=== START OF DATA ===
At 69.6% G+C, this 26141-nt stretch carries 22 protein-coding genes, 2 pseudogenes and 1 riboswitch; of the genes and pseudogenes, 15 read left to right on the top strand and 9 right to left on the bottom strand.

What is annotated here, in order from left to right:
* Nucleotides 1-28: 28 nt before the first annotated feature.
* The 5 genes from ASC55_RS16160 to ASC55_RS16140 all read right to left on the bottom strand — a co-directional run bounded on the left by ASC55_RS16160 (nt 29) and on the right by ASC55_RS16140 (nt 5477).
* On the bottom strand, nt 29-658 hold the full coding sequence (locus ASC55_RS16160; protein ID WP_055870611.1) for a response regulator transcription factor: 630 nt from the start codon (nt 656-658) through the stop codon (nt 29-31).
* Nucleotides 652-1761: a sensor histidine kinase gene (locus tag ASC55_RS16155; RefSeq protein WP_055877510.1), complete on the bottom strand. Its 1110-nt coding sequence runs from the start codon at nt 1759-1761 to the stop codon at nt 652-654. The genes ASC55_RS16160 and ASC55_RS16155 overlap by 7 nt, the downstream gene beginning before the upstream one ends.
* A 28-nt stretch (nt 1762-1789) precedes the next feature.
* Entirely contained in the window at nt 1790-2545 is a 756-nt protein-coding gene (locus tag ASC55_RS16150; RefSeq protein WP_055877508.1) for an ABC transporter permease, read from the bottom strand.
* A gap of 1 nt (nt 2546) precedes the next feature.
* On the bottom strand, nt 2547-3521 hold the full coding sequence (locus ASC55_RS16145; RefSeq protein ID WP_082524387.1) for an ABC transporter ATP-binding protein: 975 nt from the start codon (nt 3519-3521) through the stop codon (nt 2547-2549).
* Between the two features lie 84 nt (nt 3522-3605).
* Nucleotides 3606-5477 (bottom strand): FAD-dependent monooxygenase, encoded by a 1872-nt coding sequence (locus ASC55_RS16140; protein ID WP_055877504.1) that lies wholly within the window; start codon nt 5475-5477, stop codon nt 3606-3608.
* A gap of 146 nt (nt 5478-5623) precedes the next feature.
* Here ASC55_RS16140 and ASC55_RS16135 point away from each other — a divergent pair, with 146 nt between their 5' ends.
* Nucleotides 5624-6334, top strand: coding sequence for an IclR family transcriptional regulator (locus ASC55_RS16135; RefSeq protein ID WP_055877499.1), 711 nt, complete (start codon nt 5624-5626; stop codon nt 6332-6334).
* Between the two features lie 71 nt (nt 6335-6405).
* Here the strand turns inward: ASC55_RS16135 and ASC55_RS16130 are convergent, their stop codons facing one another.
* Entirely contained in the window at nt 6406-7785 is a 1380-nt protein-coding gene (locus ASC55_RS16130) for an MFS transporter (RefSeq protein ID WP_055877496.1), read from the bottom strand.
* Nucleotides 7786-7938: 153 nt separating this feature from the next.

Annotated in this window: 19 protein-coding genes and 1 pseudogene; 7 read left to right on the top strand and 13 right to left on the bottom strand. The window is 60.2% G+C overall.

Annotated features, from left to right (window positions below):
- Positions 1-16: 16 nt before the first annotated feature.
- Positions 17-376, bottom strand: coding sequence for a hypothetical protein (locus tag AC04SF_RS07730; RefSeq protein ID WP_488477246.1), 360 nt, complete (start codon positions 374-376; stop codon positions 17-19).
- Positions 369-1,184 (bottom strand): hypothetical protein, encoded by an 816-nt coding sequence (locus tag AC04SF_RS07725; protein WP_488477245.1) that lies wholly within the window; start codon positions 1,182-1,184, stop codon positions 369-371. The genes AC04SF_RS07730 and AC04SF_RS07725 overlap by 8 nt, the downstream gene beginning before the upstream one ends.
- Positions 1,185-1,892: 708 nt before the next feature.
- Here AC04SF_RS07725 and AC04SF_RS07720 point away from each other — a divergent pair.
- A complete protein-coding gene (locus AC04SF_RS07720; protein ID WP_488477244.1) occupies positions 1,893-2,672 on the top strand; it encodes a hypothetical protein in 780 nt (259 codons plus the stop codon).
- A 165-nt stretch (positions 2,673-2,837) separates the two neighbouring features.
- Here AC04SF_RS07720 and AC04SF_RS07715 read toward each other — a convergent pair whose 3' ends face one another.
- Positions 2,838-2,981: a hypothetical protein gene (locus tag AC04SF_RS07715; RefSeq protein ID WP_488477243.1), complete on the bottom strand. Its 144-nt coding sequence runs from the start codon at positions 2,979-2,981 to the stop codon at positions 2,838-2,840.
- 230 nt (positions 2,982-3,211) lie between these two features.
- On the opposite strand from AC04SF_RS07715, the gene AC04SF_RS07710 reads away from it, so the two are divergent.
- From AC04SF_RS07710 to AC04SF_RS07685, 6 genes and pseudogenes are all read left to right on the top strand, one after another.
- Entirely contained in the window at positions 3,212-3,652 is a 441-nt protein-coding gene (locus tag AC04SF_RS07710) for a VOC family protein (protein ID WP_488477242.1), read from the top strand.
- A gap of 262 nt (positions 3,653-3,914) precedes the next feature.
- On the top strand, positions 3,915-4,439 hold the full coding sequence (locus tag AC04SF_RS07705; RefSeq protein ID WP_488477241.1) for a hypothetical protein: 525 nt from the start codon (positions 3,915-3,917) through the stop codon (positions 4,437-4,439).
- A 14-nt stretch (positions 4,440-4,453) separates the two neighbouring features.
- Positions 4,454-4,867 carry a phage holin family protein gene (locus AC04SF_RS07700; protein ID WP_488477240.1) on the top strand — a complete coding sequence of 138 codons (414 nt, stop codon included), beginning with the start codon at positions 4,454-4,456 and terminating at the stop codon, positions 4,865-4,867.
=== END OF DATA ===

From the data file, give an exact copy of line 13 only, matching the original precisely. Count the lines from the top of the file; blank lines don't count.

* A gap of 146 nt (nt 5478-5623) precedes the next feature.